Tim Russert is NBC News’ Washington bureau chief and host of Meet the Press. He regularly offers MSNBC.com’s readers his insight and analysis into questions about politics past, present and future.
MSNBC: Tim, just in time for the 5th anniversary of the 9/11 terror attack in America, we’ve seen new video of Osama bin Laden with the 9/11 attackers. Why, from their point of view, would they do something like this so close to the 9/11 anniversary?
Russert: It is quite interesting trying to figure out their mentality. Remember the tapes they released right before 2004 elections? They may have calculated it would hurt President Bush, but many observers say it actually helped him.
This tape, I think, was an attempt to show the world al Qaida is still a player five years after September 11th. All it does is create disgust and anger with the American people, so, I’m not sure they quite understand our psyche as well as they think we do.
MSNBC: In addition to the commemoration of the 5th anniversary of the 9/11 terror attacks this weekend on Meet the Press, you have a very special guest.
Russert: Yes, indeed. For the first time in three years, the vice president of the United States, Dick Cheney, returns to Meet the Press.
He has lot to talk about obviously, with what has occurred over the last three years with Iraq, Iran, Afghanistan, and so on.
So, for a full hour Sunday, we’ll honor those who died five years ago, on September the 11th, as well as have a comprehensive conversation with Dick Cheney.
MSNBC: Do you think Mr. Cheney’s appearance is part of the Bush administration’s initiative of the past couple of weeks to speak on the threat of international terrorism and maybe tie it to the war on Iraq.
Russert: Absolutely. The administration is trying to go out and say this election is all about the war on terror, not just about the war in Iraq.
You know, the differences between the parties couldn’t be clearer now. The Bush administration is saying Iraq is the central front in the War on Terror – that’s its reminiscent or analogous to the World War Two and the Cold War and we have to stay the course.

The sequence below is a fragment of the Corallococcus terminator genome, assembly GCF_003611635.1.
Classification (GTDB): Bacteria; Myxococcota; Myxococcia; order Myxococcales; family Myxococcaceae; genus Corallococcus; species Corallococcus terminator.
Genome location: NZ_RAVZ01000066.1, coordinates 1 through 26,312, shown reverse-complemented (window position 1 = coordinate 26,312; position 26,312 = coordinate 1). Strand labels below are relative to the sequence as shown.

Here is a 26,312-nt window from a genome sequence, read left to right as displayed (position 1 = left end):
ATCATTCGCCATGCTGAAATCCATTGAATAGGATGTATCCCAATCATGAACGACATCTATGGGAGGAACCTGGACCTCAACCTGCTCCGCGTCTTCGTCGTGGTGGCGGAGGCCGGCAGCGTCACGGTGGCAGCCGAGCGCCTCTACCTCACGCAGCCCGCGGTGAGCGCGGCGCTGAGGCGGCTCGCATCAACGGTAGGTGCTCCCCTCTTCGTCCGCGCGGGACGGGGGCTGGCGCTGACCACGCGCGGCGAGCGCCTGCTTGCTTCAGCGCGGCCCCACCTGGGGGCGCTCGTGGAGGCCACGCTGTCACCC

The Democrats are saying that’s nonsense. The Iraq War’s a distraction from the War on Terror and is more analogous to Vietnam and that we have to change the course.
It’s very clear. The voters are going to have to make a decision.
MSNBC: It’s interesting how this very issue has been perceived as a real negative for the administration and yet, here they are turning it around and going on the offensive with it.
Russert: Absolutely - a page from Karl Rove’s playbook.
You take your most vulnerable issue, in terms of public perception, and go on offense. And there’s not a day that’s gone by where the Bush administration hasn’t said, “You want to talk national security? Let’s talk.”
But the emphasis is always on the War on Terror, much more than the specific war in Iraq.
MSNBC: Four years ago, in the off-year election, didn’t the White House launched somewhat of the same kind of offensive to help Republicans in midterm elections - and it seemed to work?
Russert: It did. It worked in 2002 and it worked in 2004. Will it work again in 2006? The Democrats are betting no, because of the situation on the ground in Iraq. The Republicans are betting yes, because of the fear of terrorism.
You remember, in 2002, the big issue was Homeland Security. The Democrats had proposed creating the Department of Homeland Se3curity. The Bush administration resisted it, then came up with their own version and accused Democrats of opposing it and a few Democrats lost their seats.
Its rough and tumble politics and we’ll see what happens in just about eight weeks.